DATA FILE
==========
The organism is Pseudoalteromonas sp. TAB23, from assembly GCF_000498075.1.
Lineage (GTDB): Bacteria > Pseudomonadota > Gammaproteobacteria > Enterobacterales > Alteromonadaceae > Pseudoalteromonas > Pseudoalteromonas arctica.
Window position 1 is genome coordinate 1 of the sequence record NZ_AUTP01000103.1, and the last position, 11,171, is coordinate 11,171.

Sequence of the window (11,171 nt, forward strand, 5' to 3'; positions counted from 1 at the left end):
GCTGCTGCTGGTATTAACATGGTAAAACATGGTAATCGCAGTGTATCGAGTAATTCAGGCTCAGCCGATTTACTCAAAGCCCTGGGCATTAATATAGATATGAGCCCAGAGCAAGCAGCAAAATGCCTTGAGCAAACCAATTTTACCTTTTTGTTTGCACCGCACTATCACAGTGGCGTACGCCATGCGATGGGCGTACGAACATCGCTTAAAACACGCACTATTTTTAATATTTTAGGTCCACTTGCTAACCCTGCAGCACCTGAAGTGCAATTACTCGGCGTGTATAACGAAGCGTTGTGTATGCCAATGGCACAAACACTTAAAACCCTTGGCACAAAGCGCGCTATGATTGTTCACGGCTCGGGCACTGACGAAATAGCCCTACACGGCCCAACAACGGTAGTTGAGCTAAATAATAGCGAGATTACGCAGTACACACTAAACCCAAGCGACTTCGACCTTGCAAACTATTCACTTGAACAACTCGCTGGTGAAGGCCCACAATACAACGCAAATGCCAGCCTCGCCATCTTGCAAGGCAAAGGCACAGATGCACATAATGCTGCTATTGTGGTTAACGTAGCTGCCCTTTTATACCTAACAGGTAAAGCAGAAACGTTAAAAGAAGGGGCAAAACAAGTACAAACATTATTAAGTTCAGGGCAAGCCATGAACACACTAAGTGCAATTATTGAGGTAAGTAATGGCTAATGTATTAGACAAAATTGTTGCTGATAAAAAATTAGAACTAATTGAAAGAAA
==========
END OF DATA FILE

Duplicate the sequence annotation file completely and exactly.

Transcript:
The organism is Pseudoalteromonas sp. TAB23, from assembly GCF_000498075.1.
Lineage (GTDB): Bacteria > Pseudomonadota > Gammaproteobacteria > Enterobacterales > Alteromonadaceae > Pseudoalteromonas > Pseudoalteromonas arctica.
Window position 1 is genome coordinate 1 of the sequence record NZ_AUTP01000103.1, and the last position, 11,171, is coordinate 11,171.

Sequence of the window (11,171 nt, forward strand, 5' to 3'; positions counted from 1 at the left end):
GCTGCTGCTGGTATTAACATGGTAAAACATGGTAATCGCAGTGTATCGAGTAATTCAGGCTCAGCCGATTTACTCAAAGCCCTGGGCATTAATATAGATATGAGCCCAGAGCAAGCAGCAAAATGCCTTGAGCAAACCAATTTTACCTTTTTGTTTGCACCGCACTATCACAGTGGCGTACGCCATGCGATGGGCGTACGAACATCGCTTAAAACACGCACTATTTTTAATATTTTAGGTCCACTTGCTAACCCTGCAGCACCTGAAGTGCAATTACTCGGCGTGTATAACGAAGCGTTGTGTATGCCAATGGCACAAACACTTAAAACCCTTGGCACAAAGCGCGCTATGATTGTTCACGGCTCGGGCACTGACGAAATAGCCCTACACGGCCCAACAACGGTAGTTGAGCTAAATAATAGCGAGATTACGCAGTACACACTAAACCCAAGCGACTTCGACCTTGCAAACTATTCACTTGAACAACTCGCTGGTGAAGGCCCACAATACAACGCAAATGCCAGCCTCGCCATCTTGCAAGGCAAAGGCACAGATGCACATAATGCTGCTATTGTGGTTAACGTAGCTGCCCTTTTATACCTAACAGGTAAAGCAGAAACGTTAAAAGAAGGGGCAAAACAAGTACAAACATTATTAAGTTCAGGGCAAGCCATGAACACACTAAGTGCAATTATTGAGGTAAGTAATGGCTAATGTATTAGACAAAATTGTTGCTGATAAAAAATTAGAACTAATTGAAAGAAA